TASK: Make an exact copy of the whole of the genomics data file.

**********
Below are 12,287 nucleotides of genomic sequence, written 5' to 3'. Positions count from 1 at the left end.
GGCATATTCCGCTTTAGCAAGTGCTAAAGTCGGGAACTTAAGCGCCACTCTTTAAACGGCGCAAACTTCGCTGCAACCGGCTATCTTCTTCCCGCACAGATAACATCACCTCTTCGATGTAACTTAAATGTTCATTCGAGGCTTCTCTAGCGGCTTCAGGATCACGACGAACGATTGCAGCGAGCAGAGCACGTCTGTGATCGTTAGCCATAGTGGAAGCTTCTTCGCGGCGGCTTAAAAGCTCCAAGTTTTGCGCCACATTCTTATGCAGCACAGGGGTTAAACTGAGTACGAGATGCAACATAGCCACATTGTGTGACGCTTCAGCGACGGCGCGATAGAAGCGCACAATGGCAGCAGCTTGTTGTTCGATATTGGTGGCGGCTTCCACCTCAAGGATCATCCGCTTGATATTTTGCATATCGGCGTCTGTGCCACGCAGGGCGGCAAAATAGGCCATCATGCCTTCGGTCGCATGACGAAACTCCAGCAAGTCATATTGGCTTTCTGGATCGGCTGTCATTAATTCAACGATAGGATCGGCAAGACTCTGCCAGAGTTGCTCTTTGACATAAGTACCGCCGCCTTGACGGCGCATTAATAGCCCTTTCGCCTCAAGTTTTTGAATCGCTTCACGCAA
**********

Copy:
Below are 12,287 nucleotides of genomic sequence, written 5' to 3'. Positions count from 1 at the left end.
GGCATATTCCGCTTTAGCAAGTGCTAAAGTCGGGAACTTAAGCGCCACTCTTTAAACGGCGCAAACTTCGCTGCAACCGGCTATCTTCTTCCCGCACAGATAACATCACCTCTTCGATGTAACTTAAATGTTCATTCGAGGCTTCTCTAGCGGCTTCAGGATCACGACGAACGATTGCAGCGAGCAGAGCACGTCTGTGATCGTTAGCCATAGTGGAAGCTTCTTCGCGGCGGCTTAAAAGCTCCAAGTTTTGCGCCACATTCTTATGCAGCACAGGGGTTAAACTGAGTACGAGATGCAACATAGCCACATTGTGTGACGCTTCAGCGACGGCGCGATAGAAGCGCACAATGGCAGCAGCTTGTTGTTCGATATTGGTGGCGGCTTCCACCTCAAGGATCATCCGCTTGATATTTTGCATATCGGCGTCTGTGCCACGCAGGGCGGCAAAATAGGCCATCATGCCTTCGGTCGCATGACGAAACTCCAGCAAGTCATATTGGCTTTCTGGATCGGCTGTCATTAATTCAACGATAGGATCGGCAAGACTCTGCCAGAGTTGCTCTTTGACATAAGTACCGCCGCCTTGACGGCGCATTAATAGCCCTTTCGCCTCAAGTTTTTGAATCGCTTCACGCAA